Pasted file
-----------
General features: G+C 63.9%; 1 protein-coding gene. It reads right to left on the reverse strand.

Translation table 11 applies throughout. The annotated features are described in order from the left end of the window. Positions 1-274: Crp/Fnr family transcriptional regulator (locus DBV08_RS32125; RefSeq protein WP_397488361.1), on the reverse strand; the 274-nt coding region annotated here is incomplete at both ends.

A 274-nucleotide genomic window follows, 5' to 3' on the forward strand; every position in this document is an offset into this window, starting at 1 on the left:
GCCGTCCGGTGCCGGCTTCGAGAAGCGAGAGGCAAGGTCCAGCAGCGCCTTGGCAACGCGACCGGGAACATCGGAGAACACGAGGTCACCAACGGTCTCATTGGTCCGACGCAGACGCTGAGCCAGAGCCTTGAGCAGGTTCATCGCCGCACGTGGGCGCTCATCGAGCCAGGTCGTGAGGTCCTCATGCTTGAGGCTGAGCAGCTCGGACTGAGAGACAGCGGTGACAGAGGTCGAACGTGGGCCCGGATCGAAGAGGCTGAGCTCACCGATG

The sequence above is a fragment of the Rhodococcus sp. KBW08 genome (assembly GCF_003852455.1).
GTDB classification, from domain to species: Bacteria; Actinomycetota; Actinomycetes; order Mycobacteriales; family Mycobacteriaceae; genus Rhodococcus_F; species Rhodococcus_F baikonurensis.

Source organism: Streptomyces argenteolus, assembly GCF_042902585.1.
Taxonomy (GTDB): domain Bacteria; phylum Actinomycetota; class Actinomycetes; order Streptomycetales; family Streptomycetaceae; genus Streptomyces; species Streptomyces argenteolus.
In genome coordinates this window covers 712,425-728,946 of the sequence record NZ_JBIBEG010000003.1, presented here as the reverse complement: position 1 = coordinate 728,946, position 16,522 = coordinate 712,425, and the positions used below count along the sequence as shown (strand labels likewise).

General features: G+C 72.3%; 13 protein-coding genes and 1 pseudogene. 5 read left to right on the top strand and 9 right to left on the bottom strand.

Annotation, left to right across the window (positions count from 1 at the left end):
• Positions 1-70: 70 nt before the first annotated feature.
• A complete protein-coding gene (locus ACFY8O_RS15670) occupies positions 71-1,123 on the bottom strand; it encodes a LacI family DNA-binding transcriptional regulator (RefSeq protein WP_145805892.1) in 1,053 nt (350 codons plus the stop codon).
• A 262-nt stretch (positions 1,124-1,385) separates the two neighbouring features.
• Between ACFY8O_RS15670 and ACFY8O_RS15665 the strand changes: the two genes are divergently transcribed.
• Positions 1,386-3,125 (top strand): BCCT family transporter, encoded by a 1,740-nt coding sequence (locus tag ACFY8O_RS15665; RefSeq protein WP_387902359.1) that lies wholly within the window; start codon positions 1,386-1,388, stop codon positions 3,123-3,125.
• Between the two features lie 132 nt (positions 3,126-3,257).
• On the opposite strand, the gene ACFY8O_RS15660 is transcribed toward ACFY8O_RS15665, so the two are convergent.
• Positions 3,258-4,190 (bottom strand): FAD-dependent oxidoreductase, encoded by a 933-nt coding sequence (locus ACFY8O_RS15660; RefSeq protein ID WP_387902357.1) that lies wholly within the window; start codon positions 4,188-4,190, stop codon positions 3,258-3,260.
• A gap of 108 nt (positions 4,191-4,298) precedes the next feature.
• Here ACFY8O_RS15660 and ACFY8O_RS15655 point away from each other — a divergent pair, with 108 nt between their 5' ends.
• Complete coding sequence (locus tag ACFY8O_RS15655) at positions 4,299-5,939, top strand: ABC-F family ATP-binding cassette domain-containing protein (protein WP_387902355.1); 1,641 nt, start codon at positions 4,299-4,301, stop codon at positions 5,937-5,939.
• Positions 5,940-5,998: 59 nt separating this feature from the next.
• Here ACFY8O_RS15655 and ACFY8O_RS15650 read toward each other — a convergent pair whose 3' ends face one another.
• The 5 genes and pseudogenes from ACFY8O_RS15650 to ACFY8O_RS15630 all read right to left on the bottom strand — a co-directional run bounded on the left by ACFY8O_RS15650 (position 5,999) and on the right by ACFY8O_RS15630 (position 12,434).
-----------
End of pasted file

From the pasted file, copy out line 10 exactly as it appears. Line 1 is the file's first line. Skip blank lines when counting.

General features: G+C 72.3%; 13 protein-coding genes and 1 pseudogene. 5 read left to right on the top strand and 9 right to left on the bottom strand.